Imagine a scene 50 years from now. A demolition contractor is hired to tear down the rotted and dilapidated remains of what once was Ocheda Dairy. I’m long gone, Joe may or may not be around or cognitive, and the third generation may or may not remember why Dad and Grandpa did what they did. The contractor running the remote controlled 50-ton excavator from the cab of his all electric Prius pickup will ask Vince why on earth there is a concrete floor three feet below another concrete floor with black smelly sand in between.
    In between county fair time and silage harvest is always a good time for us to address a major project on the farm. This year was the year to improve our sand recycling lane and sand storage basin. The 200- by 100-foot basin was constructed 19 years ago where sandy manure settled out between the freestall barn and the earthen lagoon. As the dairy expanded and sand lanes became popular, we added the flume to the freestall barns, and added a sand separation lane on one side of the basin. We were very fortunate the original basin was the right elevation and size to make the sand lane work without adding any pumps. Even today, our manure system uses only one 30 hp floating pump in the lagoon.
    The existing sand storage basin had two major problems. The concrete we poured in the floor 19 years ago was designed for a skid loader and in places was less than four inches thick. Now we are moving sand around in it with a Class 6 payloader with a 3-yard bucket that is causing the thin concrete to crumble. I think every 20-30 years new concrete gets doubled in thickness, because I can remember pouring a feeding floor as a kid where we would place field rock side by side inside the forms so the screed board would barely slide over the rocks. This was done, of course, to save money as concrete might have been $15 a yard back then. The new floor we just poured is 8 inches thick with slightly used packed sand for a base.
    The second major problem with our basin was it was basically flat. This made it harder to dry the recycled sand, because after it comes out of the flume water, it needs to weep gray water out for about seven days before being put back in the stalls for bedding. We also restack the sand at least twice in that week to help the weeping process. Joe, the site planning engineer we consult, and the concrete contractor all agreed a 4% slope on the basin sloped towards the sand flume lane would be the ideal way to stack and drain the sand.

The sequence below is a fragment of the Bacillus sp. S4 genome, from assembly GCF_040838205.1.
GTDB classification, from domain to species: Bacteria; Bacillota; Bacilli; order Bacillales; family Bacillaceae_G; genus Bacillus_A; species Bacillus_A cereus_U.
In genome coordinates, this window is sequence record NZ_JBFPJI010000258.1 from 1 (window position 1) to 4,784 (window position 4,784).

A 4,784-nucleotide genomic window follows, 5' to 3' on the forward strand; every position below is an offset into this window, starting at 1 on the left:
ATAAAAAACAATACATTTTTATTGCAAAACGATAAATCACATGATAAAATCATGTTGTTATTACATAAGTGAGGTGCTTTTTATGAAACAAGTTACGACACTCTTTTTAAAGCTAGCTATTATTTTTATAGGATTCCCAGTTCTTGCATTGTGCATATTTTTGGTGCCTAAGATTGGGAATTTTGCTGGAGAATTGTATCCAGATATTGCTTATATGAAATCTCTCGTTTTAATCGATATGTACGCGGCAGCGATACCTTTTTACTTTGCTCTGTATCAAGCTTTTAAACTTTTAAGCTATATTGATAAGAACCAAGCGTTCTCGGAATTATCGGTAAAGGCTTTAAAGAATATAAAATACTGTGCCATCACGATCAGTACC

To start the construction, we needed to remove and replace the 4-inch concrete in the sand lane. This was the tricky part because cows create more than just milk seven days a week, 24 hours a day. We devised a temporary sand lane from some 24-inch dual wall tile pipe elbowed onto a sand wall sided lane angled into the pit. Fortunately, there were no major pipe malfunctions while the new 8-inch thick floor was poured.
    After that, the pours were literally all uphill. Once we had enough clearance for 8 inches of concrete, we did not have to remove the old floor. We kept packing more slightly used sand in between.
    In the corporate world, every project needs a payback, so let’s take a look. The project cost $120,000. That’s out of pocket not including the three or four people we supplied daily, or the payloader, telehandler, two excavators, track teleskid, light tower generator, air compressor, jack hammer and rolling packer. Yes, we have a lot of stuff. Corey thinks we should start a construction division. Back to payback, running a skid loader in 8-inch deep flume water with sand in it for two hours every day is hard on any skid loader. Figure $20,000 a year savings there, but add back in $8,000 wear on a payloader doing the same job in 20 minutes. Also, save 100 minutes labor a day for $11,000 a year savings. Our sand should drain better in the colder months resulting in buying less new sand in the winter. We still might have to buy some in January and February, but not in December or March. I’m guessing that is 20 loads of sand, which is an $8,000 savings. Add it up, and that’s $31,000 a year savings, or just under a four-year payback. I don’t care that much about the corporate payback way of thinking, so many good projects like this pay back in quality of sand, time saved and frustrations of a broken skid loader.
    Hopefully in 50 years, the third or fourth generation will have built a new dairy on a new site already before they destroy the old site. And I’m sure the new site will have places with concrete 16 inches thick.
    Vander Kooi operates a 1,800-cow, 4,500 acre farm with his son, Joe, and daughter-in-law, Rita, near Worthington, Minn. Send him feedback at davevkooi@icloud.com. Follow him on Instagram, @davevanderkooi.